## Archive for July, 2012

### All variables are equal, but some are more equal than others

Tuesday, July 31st, 2012 Nigel Jones

With all due apologies to George Orwell for the title, I thought I’d offer a little tidbit on the practice of the following construct:

```uint8_t a,b,c,d;
a = b = c = d = 0;```

This code declares four variables (a,b,c,d) and sets them all equal to 0. The question is, is this a good, bad or indifferent practice? Well, I think it is an excellent practice in one very limited case, but otherwise should be avoided. Consider these two examples:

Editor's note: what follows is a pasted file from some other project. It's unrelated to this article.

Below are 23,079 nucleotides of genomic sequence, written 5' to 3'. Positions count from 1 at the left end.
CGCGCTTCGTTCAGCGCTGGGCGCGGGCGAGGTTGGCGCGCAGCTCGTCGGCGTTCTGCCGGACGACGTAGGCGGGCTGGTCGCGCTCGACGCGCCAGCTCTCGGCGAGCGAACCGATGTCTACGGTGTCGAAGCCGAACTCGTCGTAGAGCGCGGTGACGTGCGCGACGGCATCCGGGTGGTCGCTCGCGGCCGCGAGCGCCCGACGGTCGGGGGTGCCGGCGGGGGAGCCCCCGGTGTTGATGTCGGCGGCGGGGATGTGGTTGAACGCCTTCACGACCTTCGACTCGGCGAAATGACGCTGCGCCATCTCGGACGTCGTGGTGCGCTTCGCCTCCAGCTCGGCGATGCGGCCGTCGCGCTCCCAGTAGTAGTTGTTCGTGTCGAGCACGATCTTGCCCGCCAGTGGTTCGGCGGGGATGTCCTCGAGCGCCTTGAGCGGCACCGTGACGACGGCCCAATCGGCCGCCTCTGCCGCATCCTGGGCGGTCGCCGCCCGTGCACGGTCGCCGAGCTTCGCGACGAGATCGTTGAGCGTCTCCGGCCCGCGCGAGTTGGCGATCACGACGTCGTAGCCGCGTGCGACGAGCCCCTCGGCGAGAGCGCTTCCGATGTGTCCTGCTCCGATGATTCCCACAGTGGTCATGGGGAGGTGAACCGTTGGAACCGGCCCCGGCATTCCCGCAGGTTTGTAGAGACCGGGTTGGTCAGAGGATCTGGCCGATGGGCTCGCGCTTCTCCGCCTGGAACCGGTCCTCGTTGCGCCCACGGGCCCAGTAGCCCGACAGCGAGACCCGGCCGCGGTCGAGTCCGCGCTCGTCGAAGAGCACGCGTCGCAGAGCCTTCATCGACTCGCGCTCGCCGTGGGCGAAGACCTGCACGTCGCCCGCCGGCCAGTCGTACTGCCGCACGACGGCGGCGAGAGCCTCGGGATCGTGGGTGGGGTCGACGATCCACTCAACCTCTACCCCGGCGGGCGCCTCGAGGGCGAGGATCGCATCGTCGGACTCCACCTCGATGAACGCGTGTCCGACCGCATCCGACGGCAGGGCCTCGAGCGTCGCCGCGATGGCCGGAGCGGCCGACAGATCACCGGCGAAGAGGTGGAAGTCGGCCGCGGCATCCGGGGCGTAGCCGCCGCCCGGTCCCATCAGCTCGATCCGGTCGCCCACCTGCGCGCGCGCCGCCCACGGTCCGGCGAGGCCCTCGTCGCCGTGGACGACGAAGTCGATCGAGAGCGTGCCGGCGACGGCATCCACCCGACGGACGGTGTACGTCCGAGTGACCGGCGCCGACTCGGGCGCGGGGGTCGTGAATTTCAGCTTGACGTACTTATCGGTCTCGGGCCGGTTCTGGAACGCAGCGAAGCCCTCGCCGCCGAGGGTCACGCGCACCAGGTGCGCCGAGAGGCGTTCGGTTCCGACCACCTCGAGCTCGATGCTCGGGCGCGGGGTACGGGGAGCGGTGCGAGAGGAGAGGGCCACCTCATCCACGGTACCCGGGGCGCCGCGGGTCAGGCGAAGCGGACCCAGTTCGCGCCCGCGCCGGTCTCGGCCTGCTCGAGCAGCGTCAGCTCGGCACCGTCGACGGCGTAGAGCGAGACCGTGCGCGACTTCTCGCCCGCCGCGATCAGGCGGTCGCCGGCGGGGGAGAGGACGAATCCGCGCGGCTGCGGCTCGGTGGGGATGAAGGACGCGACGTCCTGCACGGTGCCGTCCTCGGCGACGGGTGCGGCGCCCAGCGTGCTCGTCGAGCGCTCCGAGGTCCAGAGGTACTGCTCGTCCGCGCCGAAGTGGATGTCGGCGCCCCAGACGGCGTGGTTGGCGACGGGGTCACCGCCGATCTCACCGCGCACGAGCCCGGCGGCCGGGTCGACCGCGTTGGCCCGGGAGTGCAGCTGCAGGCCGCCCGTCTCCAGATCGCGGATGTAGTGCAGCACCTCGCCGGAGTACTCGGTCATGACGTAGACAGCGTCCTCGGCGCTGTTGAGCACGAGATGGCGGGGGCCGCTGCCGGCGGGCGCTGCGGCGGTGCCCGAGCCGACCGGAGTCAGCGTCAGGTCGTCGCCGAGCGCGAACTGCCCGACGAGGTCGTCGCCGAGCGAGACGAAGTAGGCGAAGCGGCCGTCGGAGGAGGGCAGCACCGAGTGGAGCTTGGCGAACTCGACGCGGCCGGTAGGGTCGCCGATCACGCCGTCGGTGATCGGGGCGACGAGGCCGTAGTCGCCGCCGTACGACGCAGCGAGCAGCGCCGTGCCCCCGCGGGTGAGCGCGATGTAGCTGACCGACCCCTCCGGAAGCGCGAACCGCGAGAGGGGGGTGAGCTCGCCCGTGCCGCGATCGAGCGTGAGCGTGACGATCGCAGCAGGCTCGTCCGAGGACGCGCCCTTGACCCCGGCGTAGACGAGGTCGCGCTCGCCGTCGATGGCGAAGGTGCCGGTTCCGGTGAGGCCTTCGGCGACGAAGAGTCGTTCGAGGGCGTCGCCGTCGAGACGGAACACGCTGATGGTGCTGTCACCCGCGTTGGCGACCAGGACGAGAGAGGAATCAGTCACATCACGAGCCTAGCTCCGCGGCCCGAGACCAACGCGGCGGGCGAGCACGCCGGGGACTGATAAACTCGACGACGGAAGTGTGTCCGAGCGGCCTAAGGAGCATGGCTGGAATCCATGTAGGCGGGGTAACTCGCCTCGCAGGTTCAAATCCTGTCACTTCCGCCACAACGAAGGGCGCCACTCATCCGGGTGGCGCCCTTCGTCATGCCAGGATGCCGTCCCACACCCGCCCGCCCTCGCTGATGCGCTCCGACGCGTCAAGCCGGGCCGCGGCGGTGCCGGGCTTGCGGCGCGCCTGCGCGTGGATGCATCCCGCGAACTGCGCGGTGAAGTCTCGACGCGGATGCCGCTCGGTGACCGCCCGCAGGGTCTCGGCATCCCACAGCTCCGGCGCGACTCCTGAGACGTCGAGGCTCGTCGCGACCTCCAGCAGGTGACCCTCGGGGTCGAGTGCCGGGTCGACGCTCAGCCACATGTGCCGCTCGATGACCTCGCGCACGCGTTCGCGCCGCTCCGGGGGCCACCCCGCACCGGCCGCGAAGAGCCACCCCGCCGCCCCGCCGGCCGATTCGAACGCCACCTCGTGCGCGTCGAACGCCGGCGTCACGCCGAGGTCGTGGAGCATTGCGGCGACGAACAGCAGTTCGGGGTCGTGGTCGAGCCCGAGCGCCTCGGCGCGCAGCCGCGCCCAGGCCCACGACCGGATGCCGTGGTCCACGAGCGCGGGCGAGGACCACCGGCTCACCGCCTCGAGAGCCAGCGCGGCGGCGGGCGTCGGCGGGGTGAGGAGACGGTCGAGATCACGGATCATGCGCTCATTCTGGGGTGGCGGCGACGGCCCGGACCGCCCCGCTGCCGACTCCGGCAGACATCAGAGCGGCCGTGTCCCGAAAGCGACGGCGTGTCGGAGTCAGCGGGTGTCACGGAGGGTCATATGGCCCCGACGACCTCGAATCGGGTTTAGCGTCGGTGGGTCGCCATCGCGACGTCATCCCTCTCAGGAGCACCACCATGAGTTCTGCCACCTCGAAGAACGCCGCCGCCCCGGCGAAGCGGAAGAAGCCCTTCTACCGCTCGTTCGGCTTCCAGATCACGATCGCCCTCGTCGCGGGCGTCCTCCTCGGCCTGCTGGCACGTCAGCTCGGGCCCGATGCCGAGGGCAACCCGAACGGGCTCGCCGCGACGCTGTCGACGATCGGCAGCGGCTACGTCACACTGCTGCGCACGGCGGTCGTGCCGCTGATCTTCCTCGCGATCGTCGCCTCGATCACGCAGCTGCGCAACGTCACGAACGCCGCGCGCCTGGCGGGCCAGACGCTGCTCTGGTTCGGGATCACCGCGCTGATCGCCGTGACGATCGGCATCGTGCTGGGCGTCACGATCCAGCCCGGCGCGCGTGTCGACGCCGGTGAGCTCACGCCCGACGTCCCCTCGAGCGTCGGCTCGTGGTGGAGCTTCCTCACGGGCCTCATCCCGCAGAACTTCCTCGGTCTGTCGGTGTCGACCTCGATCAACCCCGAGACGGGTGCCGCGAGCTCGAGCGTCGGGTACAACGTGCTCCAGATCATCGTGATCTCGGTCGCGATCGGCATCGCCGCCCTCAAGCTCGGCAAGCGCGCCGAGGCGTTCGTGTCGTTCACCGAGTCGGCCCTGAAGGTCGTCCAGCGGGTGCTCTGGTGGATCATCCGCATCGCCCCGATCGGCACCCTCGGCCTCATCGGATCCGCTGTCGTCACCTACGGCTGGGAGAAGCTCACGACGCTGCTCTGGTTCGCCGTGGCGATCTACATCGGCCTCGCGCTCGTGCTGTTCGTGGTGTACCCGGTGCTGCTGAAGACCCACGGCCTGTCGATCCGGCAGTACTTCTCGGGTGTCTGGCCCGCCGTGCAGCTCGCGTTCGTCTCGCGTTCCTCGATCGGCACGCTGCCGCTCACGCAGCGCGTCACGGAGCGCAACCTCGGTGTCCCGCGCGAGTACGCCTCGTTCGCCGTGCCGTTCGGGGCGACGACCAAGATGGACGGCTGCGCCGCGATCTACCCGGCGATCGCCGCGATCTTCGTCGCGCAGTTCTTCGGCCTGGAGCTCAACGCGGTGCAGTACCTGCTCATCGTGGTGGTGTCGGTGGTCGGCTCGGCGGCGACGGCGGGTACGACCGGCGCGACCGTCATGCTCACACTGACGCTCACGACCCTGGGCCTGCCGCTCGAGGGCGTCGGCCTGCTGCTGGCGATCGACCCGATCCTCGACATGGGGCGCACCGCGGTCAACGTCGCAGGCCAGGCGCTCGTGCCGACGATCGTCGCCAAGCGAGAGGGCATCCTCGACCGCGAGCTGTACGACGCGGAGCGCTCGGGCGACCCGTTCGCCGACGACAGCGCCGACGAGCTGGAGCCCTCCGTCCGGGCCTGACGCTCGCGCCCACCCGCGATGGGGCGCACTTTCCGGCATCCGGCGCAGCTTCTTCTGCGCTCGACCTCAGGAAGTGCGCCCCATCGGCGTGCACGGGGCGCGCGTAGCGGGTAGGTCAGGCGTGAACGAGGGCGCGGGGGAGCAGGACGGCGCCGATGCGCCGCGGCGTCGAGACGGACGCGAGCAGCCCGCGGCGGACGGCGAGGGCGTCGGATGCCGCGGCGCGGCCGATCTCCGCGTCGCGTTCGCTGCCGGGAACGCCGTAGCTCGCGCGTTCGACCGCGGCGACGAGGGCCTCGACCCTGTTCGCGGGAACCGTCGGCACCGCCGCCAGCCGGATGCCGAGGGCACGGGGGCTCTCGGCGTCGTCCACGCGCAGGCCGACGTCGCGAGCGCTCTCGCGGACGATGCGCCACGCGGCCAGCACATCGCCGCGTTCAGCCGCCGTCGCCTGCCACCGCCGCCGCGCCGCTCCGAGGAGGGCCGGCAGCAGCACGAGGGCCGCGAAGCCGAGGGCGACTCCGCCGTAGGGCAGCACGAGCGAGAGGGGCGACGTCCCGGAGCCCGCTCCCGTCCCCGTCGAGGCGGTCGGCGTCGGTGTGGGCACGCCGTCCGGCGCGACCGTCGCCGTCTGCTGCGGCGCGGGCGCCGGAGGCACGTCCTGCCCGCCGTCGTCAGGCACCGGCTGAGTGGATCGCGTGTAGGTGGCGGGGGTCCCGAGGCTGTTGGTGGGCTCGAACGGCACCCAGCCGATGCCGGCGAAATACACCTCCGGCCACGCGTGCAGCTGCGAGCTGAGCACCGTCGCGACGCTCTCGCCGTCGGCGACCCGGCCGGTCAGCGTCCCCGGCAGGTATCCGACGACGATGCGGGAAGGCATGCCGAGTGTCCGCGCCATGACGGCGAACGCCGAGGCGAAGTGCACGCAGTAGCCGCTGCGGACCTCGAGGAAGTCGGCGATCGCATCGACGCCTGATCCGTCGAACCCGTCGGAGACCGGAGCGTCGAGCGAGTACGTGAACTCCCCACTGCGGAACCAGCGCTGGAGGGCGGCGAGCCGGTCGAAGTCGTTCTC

`#define MAX_SPD (42U)`
`void fna(void)`
`{`
`uint8_t spd1 = MAX_SPD;`
`uint8_t spd2 = MAX_SPD;`
`...`
`}`
`void fnb(void)`
`{`
```uint8_t spd1, spd2;
spd1 = spd2 = MAX_SPD;```
`...`
`}`

What difference, if any, is there between these two functions? Well clearly they both declare two variables and assign them the value MAX_SPD. However, I would suggest that there is a very subtle difference. In fna() there are two variables that happen to have the same initialized value, whereas in fnb() there are two variables that are initialized to the same value, which happens to be MAX_SPD. So what you ask? Well consider someone maintaining this code. For fna() all they know is that the two variables happen to be initialized to the same value, and thus a change such as this is perhaps a reasonable thing to do:

`void fna(void)`
`{`
`uint8_t spd1 = MAX_SPD;`
`uint8_t spd2 = MAX_SPD - 1;`
`...`
`}`